The must read stories and biggest talking points in health
- Today’s must know: Police investigating top NHS England director
- Today’s talking point: Turnaround consultants heading to more struggling trusts
- Today’s risk: NHS England accused of ‘enabling’ poor maternity care
- Today’s inspiration: Children’s hospital first to be rated outstanding
Rare outbreak of common sense
HSJ revealed on Tuesday how details of an overhaul of emergency care targets have been delayed, as senior figures in the health and care system await a potential government intervention to support social care services.
An announcement on a package of measures including setting out how a new high profile indicator for the A&E system would work, a shake-up of NHS 111 and out of hours services, and changes to ambulance response time measures, had been widely expected in recent weeks.
However, officials realise the recent major failings in A&E are closely linked to adult social care because of the impact on delayed transfers and bed capacity. This argument has rightly gained traction in the media, and ministers are now widely believed to be considering an intervention on social care.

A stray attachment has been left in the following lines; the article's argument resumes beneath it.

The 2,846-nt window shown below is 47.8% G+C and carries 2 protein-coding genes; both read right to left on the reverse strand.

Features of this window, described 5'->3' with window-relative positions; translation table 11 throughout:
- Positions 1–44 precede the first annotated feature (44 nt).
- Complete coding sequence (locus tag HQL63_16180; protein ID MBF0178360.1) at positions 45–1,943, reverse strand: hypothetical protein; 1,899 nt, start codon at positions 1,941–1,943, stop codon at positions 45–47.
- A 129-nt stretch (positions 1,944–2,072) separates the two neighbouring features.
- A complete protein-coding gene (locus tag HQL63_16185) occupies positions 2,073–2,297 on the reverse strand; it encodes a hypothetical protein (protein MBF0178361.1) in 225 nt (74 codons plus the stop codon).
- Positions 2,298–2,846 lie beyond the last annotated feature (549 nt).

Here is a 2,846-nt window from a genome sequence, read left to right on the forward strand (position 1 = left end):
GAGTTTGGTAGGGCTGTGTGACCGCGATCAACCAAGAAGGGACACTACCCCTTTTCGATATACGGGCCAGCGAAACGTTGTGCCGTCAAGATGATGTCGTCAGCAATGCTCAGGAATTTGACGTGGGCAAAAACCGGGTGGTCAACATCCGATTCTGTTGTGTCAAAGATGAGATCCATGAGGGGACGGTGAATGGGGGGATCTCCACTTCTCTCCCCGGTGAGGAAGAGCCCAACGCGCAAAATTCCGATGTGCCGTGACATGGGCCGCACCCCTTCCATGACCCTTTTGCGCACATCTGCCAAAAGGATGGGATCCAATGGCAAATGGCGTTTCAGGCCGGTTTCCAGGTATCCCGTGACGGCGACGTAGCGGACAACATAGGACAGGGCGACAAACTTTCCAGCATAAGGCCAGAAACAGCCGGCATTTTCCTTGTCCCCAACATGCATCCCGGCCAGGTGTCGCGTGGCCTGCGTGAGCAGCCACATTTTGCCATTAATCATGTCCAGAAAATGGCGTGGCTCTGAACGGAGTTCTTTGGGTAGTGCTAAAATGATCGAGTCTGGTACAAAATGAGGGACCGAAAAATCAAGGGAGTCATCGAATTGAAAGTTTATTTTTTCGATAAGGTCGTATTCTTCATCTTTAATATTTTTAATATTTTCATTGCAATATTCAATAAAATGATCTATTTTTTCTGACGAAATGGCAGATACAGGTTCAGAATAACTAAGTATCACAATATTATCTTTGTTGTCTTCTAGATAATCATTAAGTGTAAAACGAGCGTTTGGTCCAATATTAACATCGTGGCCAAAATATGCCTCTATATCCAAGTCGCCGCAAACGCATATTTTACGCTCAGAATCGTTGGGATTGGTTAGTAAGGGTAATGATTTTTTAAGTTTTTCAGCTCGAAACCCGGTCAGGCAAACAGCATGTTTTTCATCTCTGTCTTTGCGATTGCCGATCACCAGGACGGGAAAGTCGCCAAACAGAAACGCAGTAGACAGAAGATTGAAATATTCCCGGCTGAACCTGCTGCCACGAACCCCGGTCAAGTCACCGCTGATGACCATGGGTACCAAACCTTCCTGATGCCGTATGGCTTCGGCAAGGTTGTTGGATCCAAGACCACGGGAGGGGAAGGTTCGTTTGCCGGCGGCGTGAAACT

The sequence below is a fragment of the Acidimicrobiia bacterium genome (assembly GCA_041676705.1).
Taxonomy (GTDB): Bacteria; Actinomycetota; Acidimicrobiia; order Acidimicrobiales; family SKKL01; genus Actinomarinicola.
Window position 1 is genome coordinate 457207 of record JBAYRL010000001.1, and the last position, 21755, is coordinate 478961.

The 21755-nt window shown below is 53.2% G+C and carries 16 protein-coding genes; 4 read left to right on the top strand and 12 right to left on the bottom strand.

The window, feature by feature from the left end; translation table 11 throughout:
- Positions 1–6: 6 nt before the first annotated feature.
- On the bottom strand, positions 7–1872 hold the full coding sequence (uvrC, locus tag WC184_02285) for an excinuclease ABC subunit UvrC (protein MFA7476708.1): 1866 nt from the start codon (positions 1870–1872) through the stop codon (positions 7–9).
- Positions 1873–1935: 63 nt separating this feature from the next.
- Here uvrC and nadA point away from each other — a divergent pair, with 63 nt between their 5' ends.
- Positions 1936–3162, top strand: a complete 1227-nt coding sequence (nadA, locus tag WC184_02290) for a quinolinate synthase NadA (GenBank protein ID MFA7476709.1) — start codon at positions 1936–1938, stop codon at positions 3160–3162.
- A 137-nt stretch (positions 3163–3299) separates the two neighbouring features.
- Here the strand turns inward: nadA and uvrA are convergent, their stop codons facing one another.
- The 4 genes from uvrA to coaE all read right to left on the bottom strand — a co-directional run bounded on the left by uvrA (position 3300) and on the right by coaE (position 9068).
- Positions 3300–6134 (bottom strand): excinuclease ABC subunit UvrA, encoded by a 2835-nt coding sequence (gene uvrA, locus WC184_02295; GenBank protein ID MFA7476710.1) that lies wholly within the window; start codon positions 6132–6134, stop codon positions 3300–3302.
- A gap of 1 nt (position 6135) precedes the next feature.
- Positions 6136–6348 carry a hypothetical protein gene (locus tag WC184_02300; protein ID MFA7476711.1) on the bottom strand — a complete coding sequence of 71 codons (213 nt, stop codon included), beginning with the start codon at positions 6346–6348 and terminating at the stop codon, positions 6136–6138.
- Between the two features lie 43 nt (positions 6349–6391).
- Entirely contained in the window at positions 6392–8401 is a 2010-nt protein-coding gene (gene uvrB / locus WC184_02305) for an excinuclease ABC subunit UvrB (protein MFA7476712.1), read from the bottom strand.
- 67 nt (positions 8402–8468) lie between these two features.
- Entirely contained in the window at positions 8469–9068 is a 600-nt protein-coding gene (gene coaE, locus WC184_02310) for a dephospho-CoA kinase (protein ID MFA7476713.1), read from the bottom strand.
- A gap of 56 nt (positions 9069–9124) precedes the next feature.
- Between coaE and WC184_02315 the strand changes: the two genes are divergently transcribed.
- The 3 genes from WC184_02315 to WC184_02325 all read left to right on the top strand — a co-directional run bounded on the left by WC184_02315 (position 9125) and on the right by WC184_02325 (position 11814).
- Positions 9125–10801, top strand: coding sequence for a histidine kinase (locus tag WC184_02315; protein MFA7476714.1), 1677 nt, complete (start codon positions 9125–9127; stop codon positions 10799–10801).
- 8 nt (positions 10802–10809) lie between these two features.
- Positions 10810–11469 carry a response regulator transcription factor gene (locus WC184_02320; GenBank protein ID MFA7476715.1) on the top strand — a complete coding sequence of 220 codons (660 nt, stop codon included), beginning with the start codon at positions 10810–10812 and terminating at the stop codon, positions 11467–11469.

HSJ understands system leaders felt announcing new emergency care targets, without also addressing social care or delayed transfers would (at best) go unnoticed or (at worst) be viewed by both the public and NHS staff as missing the point – a rearranging of the deck chairs with the iceberg looming.
We’re minded to agree. It seems unlikely the spring budget next month will deliver much (if any) new money for social care.
But bringing forward some of an additional £1.5bn due to go into the better care fund later this parliament would provide short term relief, if not a solution to the system’s long term ills.
NHS England director investigated
The national deputy medical director and director of specialised commissioning for the NHS is subject to a police investigation and away from his NHS England role, HSJ has learned.
The medical regulator, the General Medical Council, has also restricted Jonathan Fielden from contact with patients.
The high profile and well regarded medic joined NHS England at the beginning of last year. He was previously a medical director at UCLH for four years, and has previously served as chair of the British Medical Association consultants committee.
An NHS England spokesman said: “Dr Fielden is off work for personal reasons, and John Stewart has become acting director of specialised commissioning.”
A notice on Dr Fielden’s GMC registration lists several conditions on his practice, with effect from 9 January 2017. The GMC said it could not comment beyond the registration status.
Dr Fielden was approached for comment.
Yesterday we reported that Mark Rogers, the Birmingham and Solihull STP lead, was stepping down as chief executive of Birmingham city council. So does that mean he’s going to stop being the STP lead too? Logically you’d think so, but when you ask NHS England they just refer you to the council, which says it’s still under discussion. Either no one knows the answer, or someone does but doesn’t want to say. Either way, it’s a litte bit odd.